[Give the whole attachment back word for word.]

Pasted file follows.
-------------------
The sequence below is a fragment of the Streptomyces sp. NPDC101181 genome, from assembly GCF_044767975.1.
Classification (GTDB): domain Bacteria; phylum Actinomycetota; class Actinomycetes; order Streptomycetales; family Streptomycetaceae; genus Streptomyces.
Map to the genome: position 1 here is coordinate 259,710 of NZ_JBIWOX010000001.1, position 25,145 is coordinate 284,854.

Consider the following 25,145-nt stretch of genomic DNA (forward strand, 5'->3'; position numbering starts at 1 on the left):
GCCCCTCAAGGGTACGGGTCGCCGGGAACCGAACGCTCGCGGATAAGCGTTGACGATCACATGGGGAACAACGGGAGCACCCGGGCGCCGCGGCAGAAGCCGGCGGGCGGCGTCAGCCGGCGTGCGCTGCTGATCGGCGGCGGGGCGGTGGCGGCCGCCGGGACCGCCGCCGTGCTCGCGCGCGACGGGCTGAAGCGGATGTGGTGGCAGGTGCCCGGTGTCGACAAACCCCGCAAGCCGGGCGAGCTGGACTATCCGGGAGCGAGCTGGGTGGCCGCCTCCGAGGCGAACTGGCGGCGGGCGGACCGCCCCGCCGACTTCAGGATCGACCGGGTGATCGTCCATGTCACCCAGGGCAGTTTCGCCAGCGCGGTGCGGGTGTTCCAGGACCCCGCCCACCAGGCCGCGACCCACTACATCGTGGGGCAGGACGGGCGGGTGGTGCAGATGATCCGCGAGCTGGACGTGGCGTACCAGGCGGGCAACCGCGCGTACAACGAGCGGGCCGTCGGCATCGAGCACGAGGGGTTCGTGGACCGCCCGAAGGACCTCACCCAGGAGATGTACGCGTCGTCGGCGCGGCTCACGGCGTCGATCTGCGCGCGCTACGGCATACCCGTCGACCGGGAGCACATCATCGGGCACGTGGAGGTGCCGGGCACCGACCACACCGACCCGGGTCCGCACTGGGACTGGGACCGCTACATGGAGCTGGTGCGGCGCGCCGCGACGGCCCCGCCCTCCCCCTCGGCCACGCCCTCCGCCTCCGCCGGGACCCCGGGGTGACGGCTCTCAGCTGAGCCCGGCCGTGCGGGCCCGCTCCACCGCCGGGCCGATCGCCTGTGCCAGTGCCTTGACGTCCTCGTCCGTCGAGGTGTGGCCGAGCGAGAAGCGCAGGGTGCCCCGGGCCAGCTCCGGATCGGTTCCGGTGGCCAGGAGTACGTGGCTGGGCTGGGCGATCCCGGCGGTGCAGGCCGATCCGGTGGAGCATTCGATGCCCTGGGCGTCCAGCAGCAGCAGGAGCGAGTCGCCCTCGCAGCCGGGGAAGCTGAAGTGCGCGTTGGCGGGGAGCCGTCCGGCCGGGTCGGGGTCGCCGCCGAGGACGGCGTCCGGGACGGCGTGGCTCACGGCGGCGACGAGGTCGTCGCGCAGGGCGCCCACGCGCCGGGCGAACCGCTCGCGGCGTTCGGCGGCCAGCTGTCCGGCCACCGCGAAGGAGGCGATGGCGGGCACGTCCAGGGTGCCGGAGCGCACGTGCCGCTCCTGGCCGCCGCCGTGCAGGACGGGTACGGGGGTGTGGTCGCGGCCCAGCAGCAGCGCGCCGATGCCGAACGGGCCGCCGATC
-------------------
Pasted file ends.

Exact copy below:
The sequence below is a fragment of the Streptomyces sp. NPDC101181 genome, from assembly GCF_044767975.1.
Classification (GTDB): domain Bacteria; phylum Actinomycetota; class Actinomycetes; order Streptomycetales; family Streptomycetaceae; genus Streptomyces.
Map to the genome: position 1 here is coordinate 259,710 of NZ_JBIWOX010000001.1, position 25,145 is coordinate 284,854.

Consider the following 25,145-nt stretch of genomic DNA (forward strand, 5'->3'; position numbering starts at 1 on the left):
GCCCCTCAAGGGTACGGGTCGCCGGGAACCGAACGCTCGCGGATAAGCGTTGACGATCACATGGGGAACAACGGGAGCACCCGGGCGCCGCGGCAGAAGCCGGCGGGCGGCGTCAGCCGGCGTGCGCTGCTGATCGGCGGCGGGGCGGTGGCGGCCGCCGGGACCGCCGCCGTGCTCGCGCGCGACGGGCTGAAGCGGATGTGGTGGCAGGTGCCCGGTGTCGACAAACCCCGCAAGCCGGGCGAGCTGGACTATCCGGGAGCGAGCTGGGTGGCCGCCTCCGAGGCGAACTGGCGGCGGGCGGACCGCCCCGCCGACTTCAGGATCGACCGGGTGATCGTCCATGTCACCCAGGGCAGTTTCGCCAGCGCGGTGCGGGTGTTCCAGGACCCCGCCCACCAGGCCGCGACCCACTACATCGTGGGGCAGGACGGGCGGGTGGTGCAGATGATCCGCGAGCTGGACGTGGCGTACCAGGCGGGCAACCGCGCGTACAACGAGCGGGCCGTCGGCATCGAGCACGAGGGGTTCGTGGACCGCCCGAAGGACCTCACCCAGGAGATGTACGCGTCGTCGGCGCGGCTCACGGCGTCGATCTGCGCGCGCTACGGCATACCCGTCGACCGGGAGCACATCATCGGGCACGTGGAGGTGCCGGGCACCGACCACACCGACCCGGGTCCGCACTGGGACTGGGACCGCTACATGGAGCTGGTGCGGCGCGCCGCGACGGCCCCGCCCTCCCCCTCGGCCACGCCCTCCGCCTCCGCCGGGACCCCGGGGTGACGGCTCTCAGCTGAGCCCGGCCGTGCGGGCCCGCTCCACCGCCGGGCCGATCGCCTGTGCCAGTGCCTTGACGTCCTCGTCCGTCGAGGTGTGGCCGAGCGAGAAGCGCAGGGTGCCCCGGGCCAGCTCCGGATCGGTTCCGGTGGCCAGGAGTACGTGGCTGGGCTGGGCGATCCCGGCGGTGCAGGCCGATCCGGTGGAGCATTCGATGCCCTGGGCGTCCAGCAGCAGCAGGAGCGAGTCGCCCTCGCAGCCGGGGAAGCTGAAGTGCGCGTTGGCGGGGAGCCGTCCGGCCGGGTCGGGGTCGCCGCCGAGGACGGCGTCCGGGACGGCGTGGCTCACGGCGGCGACGAGGTCGTCGCGCAGGGCGCCCACGCGCCGGGCGAACCGCTCGCGGCGTTCGGCGGCCAGCTGTCCGGCCACCGCGAAGGAGGCGATGGCGGGCACGTCCAGGGTGCCGGAGCGCACGTGCCGCTCCTGGCCGCCGCCGTGCAGGACGGGTACGGGGGTGTGGTCGCGGCCCAGCAGCAGCGCGCCGATGCCGAACGGGCCGCCGATC